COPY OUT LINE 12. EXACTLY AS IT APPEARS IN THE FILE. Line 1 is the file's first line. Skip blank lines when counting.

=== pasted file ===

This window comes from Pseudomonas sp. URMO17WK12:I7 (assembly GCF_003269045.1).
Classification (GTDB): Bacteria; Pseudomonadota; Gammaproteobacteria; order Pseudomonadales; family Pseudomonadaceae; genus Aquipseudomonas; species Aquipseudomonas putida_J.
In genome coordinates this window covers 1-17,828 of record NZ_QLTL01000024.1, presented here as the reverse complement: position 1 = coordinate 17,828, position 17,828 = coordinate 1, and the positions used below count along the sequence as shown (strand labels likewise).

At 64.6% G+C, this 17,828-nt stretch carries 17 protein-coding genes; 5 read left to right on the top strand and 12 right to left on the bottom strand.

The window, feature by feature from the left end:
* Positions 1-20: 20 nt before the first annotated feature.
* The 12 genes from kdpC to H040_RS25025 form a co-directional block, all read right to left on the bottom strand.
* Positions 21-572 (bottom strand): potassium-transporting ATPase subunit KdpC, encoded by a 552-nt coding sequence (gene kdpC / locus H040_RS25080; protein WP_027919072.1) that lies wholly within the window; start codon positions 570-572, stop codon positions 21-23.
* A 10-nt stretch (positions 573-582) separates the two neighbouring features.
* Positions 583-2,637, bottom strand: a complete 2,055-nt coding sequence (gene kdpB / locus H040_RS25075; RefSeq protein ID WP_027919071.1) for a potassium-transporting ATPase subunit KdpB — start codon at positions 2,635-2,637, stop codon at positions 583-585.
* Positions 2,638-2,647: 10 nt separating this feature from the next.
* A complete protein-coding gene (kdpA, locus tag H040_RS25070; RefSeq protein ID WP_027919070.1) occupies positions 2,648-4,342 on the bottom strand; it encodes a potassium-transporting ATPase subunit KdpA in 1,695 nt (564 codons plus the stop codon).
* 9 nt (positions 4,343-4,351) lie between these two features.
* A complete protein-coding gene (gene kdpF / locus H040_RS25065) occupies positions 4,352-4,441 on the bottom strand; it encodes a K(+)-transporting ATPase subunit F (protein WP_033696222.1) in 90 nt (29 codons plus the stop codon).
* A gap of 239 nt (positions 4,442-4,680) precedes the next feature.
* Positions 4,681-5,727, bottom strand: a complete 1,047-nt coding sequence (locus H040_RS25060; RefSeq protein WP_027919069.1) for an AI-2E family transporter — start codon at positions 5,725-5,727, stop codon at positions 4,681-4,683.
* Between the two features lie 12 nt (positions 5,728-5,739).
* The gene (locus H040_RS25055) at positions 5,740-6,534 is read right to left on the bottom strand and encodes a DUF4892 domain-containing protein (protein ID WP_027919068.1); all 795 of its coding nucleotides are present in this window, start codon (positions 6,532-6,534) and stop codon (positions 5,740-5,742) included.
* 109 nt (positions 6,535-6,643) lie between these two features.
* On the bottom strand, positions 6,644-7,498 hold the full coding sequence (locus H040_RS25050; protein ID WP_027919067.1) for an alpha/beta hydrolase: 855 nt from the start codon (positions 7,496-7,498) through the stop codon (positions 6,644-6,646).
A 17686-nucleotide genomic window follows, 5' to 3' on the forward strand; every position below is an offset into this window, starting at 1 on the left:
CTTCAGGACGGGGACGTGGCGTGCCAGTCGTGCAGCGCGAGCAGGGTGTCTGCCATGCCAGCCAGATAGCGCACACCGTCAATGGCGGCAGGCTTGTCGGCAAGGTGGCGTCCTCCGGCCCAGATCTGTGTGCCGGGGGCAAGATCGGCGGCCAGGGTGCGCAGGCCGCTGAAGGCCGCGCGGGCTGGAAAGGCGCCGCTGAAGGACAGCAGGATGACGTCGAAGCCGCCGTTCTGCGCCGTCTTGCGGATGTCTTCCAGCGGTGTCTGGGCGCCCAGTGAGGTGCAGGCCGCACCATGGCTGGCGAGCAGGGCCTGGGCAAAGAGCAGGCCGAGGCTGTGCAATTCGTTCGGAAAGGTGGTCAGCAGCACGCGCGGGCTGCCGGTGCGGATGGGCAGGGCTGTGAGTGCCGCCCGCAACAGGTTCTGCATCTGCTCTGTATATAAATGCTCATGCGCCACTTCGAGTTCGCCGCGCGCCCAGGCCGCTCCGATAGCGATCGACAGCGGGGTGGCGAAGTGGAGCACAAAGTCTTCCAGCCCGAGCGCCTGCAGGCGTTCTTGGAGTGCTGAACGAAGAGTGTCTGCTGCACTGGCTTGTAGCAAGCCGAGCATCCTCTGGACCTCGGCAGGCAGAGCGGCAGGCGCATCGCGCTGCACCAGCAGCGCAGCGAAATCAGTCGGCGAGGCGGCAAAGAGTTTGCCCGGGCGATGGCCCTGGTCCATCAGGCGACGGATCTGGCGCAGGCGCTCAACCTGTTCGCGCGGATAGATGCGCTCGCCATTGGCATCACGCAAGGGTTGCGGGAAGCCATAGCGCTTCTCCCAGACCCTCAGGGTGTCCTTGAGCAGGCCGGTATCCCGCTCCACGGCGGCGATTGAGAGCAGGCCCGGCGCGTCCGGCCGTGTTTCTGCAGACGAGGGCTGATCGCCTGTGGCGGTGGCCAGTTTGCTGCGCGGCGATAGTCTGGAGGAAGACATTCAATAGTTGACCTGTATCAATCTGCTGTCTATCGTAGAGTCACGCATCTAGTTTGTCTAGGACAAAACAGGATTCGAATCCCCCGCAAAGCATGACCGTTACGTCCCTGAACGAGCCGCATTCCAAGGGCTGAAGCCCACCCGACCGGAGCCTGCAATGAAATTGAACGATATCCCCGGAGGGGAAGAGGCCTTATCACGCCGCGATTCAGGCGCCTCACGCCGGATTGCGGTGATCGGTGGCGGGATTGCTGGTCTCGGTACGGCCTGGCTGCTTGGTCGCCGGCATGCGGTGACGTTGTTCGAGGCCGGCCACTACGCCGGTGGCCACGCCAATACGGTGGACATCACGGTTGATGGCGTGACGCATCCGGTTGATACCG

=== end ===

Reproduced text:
* A complete protein-coding gene (kdpA, locus tag H040_RS25070; RefSeq protein ID WP_027919070.1) occupies positions 2,648-4,342 on the bottom strand; it encodes a potassium-transporting ATPase subunit KdpA in 1,695 nt (564 codons plus the stop codon).